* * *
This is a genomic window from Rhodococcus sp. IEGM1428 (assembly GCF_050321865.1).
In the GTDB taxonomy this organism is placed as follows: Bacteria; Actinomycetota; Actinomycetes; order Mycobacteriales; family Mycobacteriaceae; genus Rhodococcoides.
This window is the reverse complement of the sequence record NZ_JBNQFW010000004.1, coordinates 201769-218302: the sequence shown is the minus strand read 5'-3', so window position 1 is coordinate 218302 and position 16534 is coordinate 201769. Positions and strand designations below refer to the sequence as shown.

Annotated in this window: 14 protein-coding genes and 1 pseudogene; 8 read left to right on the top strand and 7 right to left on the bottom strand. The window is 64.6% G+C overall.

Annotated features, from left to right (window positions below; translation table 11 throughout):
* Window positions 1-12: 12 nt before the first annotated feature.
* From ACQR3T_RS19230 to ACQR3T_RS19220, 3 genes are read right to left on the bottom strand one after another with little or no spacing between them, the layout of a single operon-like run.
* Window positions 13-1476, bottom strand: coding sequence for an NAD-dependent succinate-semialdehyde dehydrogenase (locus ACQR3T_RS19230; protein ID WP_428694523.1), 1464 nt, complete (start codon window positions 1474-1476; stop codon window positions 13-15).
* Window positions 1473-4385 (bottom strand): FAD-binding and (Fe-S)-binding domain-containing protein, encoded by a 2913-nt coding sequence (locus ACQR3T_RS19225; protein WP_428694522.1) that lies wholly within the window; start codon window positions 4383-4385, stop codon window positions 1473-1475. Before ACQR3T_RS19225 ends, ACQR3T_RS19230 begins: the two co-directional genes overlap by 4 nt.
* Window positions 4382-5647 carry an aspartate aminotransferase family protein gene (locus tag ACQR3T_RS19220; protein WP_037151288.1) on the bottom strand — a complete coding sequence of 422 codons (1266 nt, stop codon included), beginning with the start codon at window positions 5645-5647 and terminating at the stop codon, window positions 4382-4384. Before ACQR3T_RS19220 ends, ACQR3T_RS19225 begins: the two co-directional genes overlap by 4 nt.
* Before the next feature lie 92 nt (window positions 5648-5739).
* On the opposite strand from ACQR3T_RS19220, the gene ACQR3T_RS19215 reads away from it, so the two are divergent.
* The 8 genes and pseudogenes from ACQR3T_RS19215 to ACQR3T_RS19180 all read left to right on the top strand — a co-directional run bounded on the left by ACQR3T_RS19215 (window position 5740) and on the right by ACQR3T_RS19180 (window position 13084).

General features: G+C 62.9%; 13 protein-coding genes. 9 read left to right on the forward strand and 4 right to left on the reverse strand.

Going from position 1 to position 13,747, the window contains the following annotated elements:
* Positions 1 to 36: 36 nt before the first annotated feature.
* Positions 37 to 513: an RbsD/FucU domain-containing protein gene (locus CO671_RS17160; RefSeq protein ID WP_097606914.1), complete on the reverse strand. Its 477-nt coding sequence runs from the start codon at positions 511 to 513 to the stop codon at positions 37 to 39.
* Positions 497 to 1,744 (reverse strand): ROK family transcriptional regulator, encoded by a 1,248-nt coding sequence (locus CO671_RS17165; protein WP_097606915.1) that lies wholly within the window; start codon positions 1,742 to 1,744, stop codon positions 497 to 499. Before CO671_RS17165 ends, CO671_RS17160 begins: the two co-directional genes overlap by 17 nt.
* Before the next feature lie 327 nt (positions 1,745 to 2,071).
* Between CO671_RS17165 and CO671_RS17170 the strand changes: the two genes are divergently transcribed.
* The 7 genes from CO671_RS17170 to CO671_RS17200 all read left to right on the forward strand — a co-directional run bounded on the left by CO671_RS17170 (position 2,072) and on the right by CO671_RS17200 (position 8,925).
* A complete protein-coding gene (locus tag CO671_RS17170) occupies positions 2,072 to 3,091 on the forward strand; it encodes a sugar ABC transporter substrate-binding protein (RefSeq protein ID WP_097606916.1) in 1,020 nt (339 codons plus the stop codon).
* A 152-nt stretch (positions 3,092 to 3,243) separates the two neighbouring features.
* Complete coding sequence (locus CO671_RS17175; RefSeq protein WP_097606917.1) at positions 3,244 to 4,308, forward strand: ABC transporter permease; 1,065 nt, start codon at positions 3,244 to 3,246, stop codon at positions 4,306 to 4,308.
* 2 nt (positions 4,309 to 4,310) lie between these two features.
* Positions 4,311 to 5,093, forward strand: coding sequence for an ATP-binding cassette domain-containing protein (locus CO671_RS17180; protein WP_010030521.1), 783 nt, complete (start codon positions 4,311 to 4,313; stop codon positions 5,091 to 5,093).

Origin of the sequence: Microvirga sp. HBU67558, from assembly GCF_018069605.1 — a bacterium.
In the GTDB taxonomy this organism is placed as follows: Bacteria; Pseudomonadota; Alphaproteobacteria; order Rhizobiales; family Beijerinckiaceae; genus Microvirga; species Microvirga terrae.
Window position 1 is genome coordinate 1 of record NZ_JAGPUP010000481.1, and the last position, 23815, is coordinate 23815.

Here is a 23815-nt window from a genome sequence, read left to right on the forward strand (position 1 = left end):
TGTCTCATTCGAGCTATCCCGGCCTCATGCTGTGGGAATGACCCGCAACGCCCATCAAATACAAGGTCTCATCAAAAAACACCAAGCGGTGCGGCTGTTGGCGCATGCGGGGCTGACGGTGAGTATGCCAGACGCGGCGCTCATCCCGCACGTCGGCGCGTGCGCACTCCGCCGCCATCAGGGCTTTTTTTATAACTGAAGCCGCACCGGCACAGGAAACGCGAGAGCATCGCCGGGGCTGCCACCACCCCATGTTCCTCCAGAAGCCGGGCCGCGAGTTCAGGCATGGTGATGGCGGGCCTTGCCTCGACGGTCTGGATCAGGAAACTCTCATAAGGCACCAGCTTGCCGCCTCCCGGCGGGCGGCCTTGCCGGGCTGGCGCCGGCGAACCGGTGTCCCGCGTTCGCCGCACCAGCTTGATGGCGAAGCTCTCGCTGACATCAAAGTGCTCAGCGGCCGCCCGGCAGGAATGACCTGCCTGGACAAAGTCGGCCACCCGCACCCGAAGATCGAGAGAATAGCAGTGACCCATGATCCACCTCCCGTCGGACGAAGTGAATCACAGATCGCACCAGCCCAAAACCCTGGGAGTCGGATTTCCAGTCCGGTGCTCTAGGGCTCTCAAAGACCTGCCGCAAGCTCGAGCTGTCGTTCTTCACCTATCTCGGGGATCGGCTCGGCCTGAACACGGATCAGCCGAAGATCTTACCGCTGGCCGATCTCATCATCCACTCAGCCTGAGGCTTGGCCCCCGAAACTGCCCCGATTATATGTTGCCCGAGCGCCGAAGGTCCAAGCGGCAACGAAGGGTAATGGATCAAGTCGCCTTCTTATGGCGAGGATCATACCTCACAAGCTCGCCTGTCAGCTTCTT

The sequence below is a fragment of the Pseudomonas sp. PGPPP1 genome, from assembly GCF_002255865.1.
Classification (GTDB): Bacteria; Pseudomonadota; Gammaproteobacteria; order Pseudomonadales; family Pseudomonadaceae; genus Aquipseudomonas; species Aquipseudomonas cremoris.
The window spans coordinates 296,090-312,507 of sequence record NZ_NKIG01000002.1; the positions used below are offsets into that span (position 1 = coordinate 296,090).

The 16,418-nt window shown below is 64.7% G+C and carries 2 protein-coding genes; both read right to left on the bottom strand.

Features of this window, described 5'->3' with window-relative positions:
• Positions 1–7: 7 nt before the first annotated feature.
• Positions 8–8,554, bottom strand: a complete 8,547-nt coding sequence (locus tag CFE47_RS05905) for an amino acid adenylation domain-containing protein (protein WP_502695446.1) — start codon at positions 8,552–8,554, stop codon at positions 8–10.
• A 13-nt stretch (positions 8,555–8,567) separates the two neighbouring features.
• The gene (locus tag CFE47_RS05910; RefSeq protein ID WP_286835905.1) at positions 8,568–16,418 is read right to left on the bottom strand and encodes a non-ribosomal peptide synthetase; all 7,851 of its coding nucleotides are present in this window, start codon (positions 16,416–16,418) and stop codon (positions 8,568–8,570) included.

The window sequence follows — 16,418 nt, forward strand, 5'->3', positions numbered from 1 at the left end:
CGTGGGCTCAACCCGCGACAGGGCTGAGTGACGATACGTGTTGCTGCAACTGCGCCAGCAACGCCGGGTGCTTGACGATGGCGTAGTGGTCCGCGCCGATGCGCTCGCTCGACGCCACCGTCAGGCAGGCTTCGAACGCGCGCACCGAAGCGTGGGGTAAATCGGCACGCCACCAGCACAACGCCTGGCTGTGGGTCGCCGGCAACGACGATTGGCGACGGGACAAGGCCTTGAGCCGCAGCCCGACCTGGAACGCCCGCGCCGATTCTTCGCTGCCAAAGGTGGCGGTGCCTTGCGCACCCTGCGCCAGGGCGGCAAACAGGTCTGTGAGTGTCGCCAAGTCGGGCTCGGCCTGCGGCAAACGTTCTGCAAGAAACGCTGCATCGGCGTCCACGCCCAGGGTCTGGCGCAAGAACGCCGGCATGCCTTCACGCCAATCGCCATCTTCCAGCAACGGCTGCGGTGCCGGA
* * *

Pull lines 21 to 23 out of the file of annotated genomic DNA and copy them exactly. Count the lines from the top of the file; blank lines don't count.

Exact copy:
* The 7 genes from CO671_RS17170 to CO671_RS17200 all read left to right on the forward strand — a co-directional run bounded on the left by CO671_RS17170 (position 2,072) and on the right by CO671_RS17200 (position 8,925).
* A complete protein-coding gene (locus tag CO671_RS17170) occupies positions 2,072 to 3,091 on the forward strand; it encodes a sugar ABC transporter substrate-binding protein (RefSeq protein ID WP_097606916.1) in 1,020 nt (339 codons plus the stop codon).
* A 152-nt stretch (positions 3,092 to 3,243) separates the two neighbouring features.